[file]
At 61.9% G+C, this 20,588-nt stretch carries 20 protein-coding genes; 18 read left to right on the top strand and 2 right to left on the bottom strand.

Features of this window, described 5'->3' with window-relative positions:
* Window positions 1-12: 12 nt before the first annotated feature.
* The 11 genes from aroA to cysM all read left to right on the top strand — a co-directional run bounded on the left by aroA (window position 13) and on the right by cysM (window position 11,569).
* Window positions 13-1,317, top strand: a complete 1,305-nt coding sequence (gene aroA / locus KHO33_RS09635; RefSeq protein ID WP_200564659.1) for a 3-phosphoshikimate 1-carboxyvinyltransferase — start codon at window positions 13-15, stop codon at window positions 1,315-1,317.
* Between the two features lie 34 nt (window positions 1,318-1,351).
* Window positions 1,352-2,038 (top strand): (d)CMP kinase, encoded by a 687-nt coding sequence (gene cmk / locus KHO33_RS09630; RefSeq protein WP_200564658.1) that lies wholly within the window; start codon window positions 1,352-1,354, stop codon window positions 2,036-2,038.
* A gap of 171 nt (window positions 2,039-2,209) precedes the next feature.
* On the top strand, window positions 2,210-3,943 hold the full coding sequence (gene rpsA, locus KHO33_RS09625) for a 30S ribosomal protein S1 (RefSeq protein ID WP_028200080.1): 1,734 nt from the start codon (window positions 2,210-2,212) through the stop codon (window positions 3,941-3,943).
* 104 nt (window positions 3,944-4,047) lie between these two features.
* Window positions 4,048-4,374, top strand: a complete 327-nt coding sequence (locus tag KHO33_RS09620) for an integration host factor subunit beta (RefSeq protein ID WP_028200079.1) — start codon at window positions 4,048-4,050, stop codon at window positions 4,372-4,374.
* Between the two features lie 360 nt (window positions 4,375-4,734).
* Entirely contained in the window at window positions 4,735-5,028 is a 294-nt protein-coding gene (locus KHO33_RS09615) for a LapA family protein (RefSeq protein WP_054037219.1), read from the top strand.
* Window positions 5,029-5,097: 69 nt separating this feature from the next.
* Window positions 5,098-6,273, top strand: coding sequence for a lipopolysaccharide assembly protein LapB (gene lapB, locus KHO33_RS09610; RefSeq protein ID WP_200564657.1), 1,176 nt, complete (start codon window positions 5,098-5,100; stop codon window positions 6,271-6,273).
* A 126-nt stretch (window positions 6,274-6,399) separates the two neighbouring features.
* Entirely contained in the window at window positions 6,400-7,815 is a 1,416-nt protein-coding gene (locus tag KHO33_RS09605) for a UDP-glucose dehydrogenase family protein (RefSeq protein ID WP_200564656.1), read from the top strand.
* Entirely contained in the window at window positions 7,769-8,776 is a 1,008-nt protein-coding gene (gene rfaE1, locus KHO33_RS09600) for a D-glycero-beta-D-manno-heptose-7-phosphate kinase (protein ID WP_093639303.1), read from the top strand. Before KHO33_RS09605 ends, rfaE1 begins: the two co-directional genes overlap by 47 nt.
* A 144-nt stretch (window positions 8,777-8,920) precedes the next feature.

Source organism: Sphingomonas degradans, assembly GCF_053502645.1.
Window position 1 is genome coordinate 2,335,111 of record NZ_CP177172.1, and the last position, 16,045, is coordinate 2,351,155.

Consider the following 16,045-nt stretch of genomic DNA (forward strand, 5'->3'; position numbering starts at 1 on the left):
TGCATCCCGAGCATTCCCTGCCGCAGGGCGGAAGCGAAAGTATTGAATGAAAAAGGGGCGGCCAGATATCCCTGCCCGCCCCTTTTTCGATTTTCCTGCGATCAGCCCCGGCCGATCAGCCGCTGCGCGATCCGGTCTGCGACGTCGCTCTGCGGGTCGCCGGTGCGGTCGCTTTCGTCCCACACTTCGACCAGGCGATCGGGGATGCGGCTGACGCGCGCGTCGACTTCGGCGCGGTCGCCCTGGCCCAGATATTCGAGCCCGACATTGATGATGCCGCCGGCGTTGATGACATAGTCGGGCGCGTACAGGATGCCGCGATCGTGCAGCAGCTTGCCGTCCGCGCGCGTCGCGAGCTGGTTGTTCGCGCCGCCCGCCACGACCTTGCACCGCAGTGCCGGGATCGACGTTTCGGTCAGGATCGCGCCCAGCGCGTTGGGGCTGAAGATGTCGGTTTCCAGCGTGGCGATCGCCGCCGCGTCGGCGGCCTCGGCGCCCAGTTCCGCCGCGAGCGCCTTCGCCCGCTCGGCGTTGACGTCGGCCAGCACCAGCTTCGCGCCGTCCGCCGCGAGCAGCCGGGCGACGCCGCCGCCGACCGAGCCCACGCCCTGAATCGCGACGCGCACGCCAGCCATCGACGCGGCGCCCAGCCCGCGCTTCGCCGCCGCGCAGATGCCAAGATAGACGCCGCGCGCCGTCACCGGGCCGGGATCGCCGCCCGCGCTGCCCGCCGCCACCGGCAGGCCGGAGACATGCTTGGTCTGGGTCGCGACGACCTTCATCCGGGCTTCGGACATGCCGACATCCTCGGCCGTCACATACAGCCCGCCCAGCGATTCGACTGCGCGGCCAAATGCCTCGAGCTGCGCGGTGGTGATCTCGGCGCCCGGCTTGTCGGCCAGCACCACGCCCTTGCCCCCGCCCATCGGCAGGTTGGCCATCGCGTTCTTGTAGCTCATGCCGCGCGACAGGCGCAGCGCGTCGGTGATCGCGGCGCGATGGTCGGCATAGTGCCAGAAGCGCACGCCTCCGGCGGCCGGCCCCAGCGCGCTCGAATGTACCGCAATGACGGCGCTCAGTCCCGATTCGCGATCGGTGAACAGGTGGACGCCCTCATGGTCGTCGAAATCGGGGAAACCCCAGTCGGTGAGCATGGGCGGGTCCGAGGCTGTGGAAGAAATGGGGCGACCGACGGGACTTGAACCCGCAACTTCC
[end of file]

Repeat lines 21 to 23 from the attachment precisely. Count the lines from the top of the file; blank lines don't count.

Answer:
Window position 1 is genome coordinate 2,335,111 of record NZ_CP177172.1, and the last position, 16,045, is coordinate 2,351,155.

Consider the following 16,045-nt stretch of genomic DNA (forward strand, 5'->3'; position numbering starts at 1 on the left):
TGCATCCCGAGCATTCCCTGCCGCAGGGCGGAAGCGAAAGTATTGAATGAAAAAGGGGCGGCCAGATATCCCTGCCCGCCCCTTTTTCGATTTTCCTGCGATCAGCCCCGGCCGATCAGCCGCTGCGCGATCCGGTCTGCGACGTCGCTCTGCGGGTCGCCGGTGCGGTCGCTTTCGTCCCACACTTCGACCAGGCGATCGGGGATGCGGCTGACGCGCGCGTCGACTTCGGCGCGGTCGCCCTGGCCCAGATATTCGAGCCCGACATTGATGATGCCGCCGGCGTTGATGACATAGTCGGGCGCGTACAGGATGCCGCGATCGTGCAGCAGCTTGCCGTCCGCGCGCGTCGCGAGCTGGTTGTTCGCGCCGCCCGCCACGACCTTGCACCGCAGTGCCGGGATCGACGTTTCGGTCAGGATCGCGCCCAGCGCGTTGGGGCTGAAGATGTCGGTTTCCAGCGTGGCGATCGCCGCCGCGTCGGCGGCCTCGGCGCCCAGTTCCGCCGCGAGCGCCTTCGCCCGCTCGGCGTTGACGTCGGCCAGCACCAGCTTCGCGCCGTCCGCCGCGAGCAGCCGGGCGACGCCGCCGCCGACCGAGCCCACGCCCTGAATCGCGACGCGCACGCCAGCCATCGACGCGGCGCCCAGCCCGCGCTTCGCCGCCGCGCAGATGCCAAGATAGACGCCGCGCGCCGTCACCGGGCCGGGATCGCCGCCCGCGCTGCCCGCCGCCACCGGCAGGCCGGAGACATGCTTGGTCTGGGTCGCGACGACCTTCATCCGGGCTTCGGACATGCCGACATCCTCGGCCGTCACATACAGCCCGCCCAGCGATTCGACTGCGCGGCCAAATGCCTCGAGCTGCGCGGTGGTGATCTCGGCGCCCGGCTTGTCGGCCAGCACCACGCCCTTGCCCCCGCCCATCGGCAGGTTGGCCATCGCGTTCTTGTAGCTCATGCCGCGCGACAGGCGCAGCGCGTCGGTGATCGCGGCGCGATGGTCGGCATAGTGCCAGAAGCGCACGCCTCCGGCGGCCGGCCCCAGCGCGCTCGAATGTACCGCAATGACGGCGCTCAGTCCCGATTCGCGATCGGTGAACAGGTGGACGCCCTCATGGTCGTCGAAATCGGGGAAACCCCAGTCGGTGAGCATGGGCGGGTCCGAGGCTGTGGAAGAAATGGGGCGACCGACGGGACTTGAACCCGCAACTTCC